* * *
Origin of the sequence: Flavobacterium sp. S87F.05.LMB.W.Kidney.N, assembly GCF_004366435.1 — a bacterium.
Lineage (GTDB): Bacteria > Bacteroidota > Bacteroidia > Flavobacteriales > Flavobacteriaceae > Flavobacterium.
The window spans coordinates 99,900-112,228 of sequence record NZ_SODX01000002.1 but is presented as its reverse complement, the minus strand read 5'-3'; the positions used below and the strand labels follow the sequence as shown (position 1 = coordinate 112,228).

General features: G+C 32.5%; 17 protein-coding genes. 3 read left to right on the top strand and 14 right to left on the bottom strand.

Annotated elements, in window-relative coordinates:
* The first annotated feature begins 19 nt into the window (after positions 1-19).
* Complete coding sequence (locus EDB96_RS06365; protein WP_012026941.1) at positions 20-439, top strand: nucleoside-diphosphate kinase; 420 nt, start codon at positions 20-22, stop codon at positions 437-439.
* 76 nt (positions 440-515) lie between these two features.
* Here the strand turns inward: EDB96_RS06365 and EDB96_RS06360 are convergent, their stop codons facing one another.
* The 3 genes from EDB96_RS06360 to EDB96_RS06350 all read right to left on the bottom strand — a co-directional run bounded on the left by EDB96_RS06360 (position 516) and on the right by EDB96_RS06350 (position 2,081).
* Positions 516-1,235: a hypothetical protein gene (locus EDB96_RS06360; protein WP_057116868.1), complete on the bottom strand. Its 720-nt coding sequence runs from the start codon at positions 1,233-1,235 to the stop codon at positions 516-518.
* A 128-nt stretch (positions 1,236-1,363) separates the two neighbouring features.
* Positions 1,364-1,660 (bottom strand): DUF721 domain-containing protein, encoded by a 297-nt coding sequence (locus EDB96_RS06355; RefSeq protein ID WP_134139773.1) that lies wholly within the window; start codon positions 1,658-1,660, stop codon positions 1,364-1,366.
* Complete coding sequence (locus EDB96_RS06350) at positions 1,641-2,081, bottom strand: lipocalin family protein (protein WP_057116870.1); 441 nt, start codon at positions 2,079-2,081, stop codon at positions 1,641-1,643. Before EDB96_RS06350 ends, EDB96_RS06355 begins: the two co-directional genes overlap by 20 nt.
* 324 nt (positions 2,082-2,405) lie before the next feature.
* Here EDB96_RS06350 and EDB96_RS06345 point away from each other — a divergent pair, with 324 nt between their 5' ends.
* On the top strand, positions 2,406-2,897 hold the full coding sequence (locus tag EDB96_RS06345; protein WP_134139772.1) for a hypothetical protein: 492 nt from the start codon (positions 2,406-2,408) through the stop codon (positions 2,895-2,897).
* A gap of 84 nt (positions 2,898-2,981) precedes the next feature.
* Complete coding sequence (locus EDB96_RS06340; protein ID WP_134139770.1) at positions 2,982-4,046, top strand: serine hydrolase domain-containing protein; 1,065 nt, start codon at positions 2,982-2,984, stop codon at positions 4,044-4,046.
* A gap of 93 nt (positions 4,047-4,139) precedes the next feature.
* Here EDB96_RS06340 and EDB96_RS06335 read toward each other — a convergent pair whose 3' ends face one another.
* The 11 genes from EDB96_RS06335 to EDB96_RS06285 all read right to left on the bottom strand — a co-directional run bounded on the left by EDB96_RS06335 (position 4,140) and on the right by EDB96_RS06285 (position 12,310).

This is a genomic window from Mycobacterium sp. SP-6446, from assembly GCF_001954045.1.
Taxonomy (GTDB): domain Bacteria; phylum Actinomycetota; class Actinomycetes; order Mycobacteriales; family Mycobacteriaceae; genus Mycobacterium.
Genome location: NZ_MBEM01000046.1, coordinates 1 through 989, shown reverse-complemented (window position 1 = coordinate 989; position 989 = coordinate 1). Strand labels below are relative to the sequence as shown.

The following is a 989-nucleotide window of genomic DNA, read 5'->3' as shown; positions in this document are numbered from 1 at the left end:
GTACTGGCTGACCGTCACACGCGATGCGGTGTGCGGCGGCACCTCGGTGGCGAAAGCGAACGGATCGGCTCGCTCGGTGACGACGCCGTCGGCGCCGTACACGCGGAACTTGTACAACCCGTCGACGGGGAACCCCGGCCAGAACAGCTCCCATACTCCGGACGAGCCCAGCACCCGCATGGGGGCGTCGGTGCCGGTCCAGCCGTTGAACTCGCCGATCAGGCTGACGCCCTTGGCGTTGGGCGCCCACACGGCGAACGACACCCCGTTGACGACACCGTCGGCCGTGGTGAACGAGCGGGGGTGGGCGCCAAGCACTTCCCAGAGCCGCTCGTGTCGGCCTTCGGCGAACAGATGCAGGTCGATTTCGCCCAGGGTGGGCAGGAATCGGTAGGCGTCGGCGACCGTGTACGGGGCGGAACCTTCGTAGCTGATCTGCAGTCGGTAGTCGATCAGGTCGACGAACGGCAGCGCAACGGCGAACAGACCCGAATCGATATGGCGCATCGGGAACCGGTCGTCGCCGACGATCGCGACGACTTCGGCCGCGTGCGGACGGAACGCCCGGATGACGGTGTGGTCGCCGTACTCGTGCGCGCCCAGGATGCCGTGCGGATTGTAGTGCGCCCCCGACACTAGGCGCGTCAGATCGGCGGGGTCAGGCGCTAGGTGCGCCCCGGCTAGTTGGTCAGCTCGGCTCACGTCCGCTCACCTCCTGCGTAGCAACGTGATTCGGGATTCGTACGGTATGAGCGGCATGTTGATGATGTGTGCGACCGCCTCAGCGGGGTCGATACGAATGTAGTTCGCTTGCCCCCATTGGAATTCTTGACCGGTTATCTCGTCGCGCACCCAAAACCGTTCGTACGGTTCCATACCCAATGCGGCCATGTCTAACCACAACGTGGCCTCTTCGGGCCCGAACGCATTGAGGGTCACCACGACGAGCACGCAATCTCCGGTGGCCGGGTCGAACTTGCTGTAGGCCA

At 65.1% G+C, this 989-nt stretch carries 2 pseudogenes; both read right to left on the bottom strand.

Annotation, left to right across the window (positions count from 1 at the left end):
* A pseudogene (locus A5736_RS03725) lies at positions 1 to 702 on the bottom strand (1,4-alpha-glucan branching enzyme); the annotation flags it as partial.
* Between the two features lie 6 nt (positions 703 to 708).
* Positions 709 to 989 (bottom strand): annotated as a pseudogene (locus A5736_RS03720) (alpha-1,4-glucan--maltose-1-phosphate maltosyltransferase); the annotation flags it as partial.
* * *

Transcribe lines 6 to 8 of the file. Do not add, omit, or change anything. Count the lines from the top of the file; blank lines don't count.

* The first annotated feature begins 19 nt into the window (after positions 1-19).
* Complete coding sequence (locus EDB96_RS06365; protein WP_012026941.1) at positions 20-439, top strand: nucleoside-diphosphate kinase; 420 nt, start codon at positions 20-22, stop codon at positions 437-439.
* 76 nt (positions 440-515) lie between these two features.